-Ran my own side gigs. The beauty of side gigs is that your pay is significantly higher than typical college jobs. I consistently ran two side gigs, landscaping services and furniture moving services. I made roughly $15/hour mowing lawns, weeding yards, and pruning bushes. I would bring a radio and lanscape away. You can;t be afraid to get your hands dirty! The real money maker for me was furniture relocation. I make $25/hour pretty consistently and never had trouble finding clients for weekend work. I advertised on Craig’s List and even set up my own website. It was a hard way to make money, but you can’t beat $25/hour!

-Rarely ate out. I remember time after time, friends asking me to go eat out at restaurants. And I remember time after time saying “No thanks!” I’m sure some thought I was being rude, but I had a goal and a silly thing like eating out was not going to stop me! I packed brown bag lunches and brought snacks from home as many times as I could. Thank you Mom!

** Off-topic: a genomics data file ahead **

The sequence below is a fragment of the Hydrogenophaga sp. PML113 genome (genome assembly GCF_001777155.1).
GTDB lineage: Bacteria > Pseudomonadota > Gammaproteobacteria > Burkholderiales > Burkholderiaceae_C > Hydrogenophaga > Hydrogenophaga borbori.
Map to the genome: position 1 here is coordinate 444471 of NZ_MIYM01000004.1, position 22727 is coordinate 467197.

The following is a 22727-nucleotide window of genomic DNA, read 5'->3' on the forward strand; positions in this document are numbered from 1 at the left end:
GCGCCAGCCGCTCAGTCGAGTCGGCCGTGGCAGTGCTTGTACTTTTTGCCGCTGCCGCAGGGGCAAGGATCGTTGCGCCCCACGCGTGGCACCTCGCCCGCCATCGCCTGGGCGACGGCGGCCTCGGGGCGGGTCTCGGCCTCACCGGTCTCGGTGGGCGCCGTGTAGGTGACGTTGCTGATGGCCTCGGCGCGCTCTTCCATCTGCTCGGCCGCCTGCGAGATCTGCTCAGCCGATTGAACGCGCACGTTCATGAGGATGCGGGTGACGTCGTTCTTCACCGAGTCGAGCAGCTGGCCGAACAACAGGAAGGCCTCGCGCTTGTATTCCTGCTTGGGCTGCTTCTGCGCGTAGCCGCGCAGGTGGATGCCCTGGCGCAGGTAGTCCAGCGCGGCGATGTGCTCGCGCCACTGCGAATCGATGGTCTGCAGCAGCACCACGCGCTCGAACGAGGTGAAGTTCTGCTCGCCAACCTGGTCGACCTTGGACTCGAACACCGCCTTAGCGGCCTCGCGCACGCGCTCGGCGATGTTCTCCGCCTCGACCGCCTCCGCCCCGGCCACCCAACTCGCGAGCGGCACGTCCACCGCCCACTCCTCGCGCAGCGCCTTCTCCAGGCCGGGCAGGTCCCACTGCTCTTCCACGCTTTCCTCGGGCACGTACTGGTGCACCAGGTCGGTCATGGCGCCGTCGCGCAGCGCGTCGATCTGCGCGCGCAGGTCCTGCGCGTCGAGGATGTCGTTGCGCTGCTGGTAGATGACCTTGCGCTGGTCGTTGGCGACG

-I had a cheap hobby. Having a cheap hobby is critical during college. My finances were tight so I didn’t want to get into any expensive hobbies. Mine ended up (and still is) being bodybuilding. Since I worked out at my college gym, it was free. Also, food wasn’t that expensive due to living at home.

-Shopped at Ross for clothes. Ross is still my favorite place to shop! When everyone around me was buying $200 designer jeans, I was buying $20 Levi’s. I’ve never been a materialistic person, so maybe that helped. I’m not going to lie, I was definitely tempted at times to buy expensive clothes. To be honest, it’s not worth it. Over the years, I’ve learned that improving your personality is far more important than trying to impress people, let alone, people you don’t even know.

-Attended an in-state University. When I was researching colleges, I considered out of state schools. But I just couldn’t justify the cost difference. University of Washington was $6,000/year where as most out of state schools averaged $20,000/year. Quite the savings huh?

And there you have it guys! These are tried and true ways I graduated college with zero dollars of debt. It is possible! Comment below if you have more tips.

-JE